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Bao Chico Pollutes Creeks, Destroying Homes

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Top: Gbanakao Creek near Bao Chico’s mine. The DayLight/Derick Snyder


By Esau J. Farr


COMPOUND-SU, Gbarpolu County – Bao Chico has polluted water sources in landowning communities, depriving locals of safe drinking water, a DayLight investigation found.

A team of DayLight reporters recently visited the operational areas of the Chinese-owned company and photographed creeks that are no longer safe for drinking.

Two major creeks, Mazine and Gbanakao, have all changed colors with greenish, brownish and blueish looks from remnants from Bao Chico’s mining activities.    

“This water, we used to drink it, but we can’t drink it now [because of Bao Chico’s operation],” said Salamah

Dukuly, owner of the Dukuly Village near Compound-Su.

“Because of that, we are forced to carry drinking water from the town to the farm,” said Zoe Freeman, another Compound-Su resident. 

DayLight saw a tributary of the Gbanakao Creek backfilled on the right side of a Bao Chico mine to clear it for mining and road pavement to transport ore to a plant. Reporters filmed dying vegetation at one of the polluted creeks nearby.

“When they [used to] get ready, the machine [would] just push [dirt] straight into the creek, thereby polluting the water,” said Sampson Lamah, spokesperson of the affected communities.

Bao Chico promised in a meeting with villagers to construct a handpump in each of the 32 affected communities, according to locals. However, only two hand pumps have been erected of which one is functional, the investigation found.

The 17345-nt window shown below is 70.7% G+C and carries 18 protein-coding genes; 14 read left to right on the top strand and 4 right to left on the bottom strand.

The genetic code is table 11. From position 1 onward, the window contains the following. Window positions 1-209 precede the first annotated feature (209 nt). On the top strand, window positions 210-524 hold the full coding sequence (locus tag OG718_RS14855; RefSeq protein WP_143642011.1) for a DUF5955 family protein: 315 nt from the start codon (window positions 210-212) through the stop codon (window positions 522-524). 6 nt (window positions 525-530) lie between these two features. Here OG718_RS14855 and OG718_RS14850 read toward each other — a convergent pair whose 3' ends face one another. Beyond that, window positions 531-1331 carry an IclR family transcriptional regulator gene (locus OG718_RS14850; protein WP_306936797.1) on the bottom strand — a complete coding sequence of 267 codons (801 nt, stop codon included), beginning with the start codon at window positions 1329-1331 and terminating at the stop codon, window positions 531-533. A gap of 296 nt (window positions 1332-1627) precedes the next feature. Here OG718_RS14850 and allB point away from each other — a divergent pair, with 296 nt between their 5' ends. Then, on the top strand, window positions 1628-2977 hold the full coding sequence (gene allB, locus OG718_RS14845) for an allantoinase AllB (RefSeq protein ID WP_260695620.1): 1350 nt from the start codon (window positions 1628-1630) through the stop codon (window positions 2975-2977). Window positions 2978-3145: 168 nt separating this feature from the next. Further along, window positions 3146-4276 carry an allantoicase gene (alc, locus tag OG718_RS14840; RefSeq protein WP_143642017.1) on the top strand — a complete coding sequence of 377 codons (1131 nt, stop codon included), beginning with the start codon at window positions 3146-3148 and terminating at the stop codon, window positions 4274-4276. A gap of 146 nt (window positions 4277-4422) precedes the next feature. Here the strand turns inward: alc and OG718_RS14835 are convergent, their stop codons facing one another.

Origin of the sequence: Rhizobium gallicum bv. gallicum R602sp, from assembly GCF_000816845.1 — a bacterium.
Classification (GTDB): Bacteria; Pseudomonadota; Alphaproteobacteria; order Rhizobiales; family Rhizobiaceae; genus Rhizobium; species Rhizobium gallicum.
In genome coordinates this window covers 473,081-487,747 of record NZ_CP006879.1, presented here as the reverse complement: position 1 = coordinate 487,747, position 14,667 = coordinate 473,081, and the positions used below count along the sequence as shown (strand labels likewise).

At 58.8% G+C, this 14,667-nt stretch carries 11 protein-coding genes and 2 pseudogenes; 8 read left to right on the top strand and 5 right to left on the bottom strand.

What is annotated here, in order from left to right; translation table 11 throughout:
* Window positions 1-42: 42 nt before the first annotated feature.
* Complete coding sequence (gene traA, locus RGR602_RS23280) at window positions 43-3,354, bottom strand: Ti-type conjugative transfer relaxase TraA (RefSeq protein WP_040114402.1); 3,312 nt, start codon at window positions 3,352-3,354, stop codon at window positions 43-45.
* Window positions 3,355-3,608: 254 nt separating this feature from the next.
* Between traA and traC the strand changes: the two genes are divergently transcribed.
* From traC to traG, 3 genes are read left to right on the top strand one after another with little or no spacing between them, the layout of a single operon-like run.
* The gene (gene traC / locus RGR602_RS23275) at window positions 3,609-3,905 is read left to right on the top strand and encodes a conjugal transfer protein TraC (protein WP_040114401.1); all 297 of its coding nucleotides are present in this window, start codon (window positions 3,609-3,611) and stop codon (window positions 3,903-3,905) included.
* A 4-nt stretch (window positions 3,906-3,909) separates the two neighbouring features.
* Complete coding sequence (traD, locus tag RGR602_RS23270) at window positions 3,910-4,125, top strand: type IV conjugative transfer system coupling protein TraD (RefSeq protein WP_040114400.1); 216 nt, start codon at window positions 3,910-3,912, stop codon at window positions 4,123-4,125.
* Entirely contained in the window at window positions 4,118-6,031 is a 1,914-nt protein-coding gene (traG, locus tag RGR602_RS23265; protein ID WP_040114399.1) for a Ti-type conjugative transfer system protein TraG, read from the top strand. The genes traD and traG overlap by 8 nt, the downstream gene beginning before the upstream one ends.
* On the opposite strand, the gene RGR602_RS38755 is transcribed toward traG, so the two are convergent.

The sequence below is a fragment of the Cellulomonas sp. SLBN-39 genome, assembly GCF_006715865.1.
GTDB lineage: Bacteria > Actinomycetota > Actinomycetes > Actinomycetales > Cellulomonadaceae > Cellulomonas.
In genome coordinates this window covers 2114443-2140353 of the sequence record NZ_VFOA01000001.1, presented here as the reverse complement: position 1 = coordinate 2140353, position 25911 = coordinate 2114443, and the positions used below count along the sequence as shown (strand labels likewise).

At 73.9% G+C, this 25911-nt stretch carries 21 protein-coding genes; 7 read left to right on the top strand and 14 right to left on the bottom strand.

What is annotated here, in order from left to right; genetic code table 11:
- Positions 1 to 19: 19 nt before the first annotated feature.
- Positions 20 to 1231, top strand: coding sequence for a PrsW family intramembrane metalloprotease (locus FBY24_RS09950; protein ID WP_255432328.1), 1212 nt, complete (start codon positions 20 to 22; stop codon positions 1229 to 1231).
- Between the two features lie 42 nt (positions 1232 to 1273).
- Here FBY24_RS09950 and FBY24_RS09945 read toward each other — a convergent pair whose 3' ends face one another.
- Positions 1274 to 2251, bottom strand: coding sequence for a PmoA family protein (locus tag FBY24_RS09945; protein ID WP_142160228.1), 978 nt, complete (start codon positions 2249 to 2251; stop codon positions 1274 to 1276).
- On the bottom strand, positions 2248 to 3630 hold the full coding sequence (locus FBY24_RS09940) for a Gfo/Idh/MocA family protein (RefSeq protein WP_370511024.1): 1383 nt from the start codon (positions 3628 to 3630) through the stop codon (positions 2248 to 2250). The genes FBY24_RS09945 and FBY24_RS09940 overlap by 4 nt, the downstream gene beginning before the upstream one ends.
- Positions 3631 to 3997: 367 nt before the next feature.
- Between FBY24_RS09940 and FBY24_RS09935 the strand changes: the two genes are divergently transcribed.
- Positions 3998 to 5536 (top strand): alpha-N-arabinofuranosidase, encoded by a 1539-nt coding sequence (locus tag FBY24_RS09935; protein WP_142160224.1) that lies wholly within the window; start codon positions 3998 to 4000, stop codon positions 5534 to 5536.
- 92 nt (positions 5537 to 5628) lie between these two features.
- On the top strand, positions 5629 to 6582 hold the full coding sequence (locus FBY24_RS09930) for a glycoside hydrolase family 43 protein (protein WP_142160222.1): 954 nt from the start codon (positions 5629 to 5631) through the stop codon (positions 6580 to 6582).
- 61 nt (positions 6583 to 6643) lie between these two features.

Bao Chico mining activities have polluted Mazine, one of a few creeks used for drinking in landowning communities affected by the company’s operations. The DayLight/James Giahyue

Edwin Darju, the liaison officer of Bao Chico, admitted to the pollution of the creeks but denied the presence of any chemicals.

“I am not a technical person, but what I do know is there was a physical pollution and not chemical pollution,” Darju said.

That statement runs contrary to the facts because the company uses chemical explosives. Normally, residuals of mine explosions go downstream, polluting and poisoning waterways, experts say.

Bao Chico explosions throw large rocks into communities, according to locals. The DayLight/James Giahyue

Ammonium nitrate, dynamite and emulsion explosives are the commonly used chemicals for blasting by mining companies, all of which have negative effects on soil and the public. They are responsible for the overgrowth of algae, which depletes oxygen in water and harms water species.

Bao Chico signed an agreement with the Liberian government in 2022 to mine iron ore on 87.4 square kilometers in the Suhen Mecca District of Bomi and the Bopolu District.

It began polluting creeks from the beginning of its operations, sparking protests.

Blasting

The noise from the blasting and rock particles it produces also negatively affects the communities.

Zoe Freeman, a resident of Compound-Su, fainted after a mine explosion last year. The DayLight/James Giahyue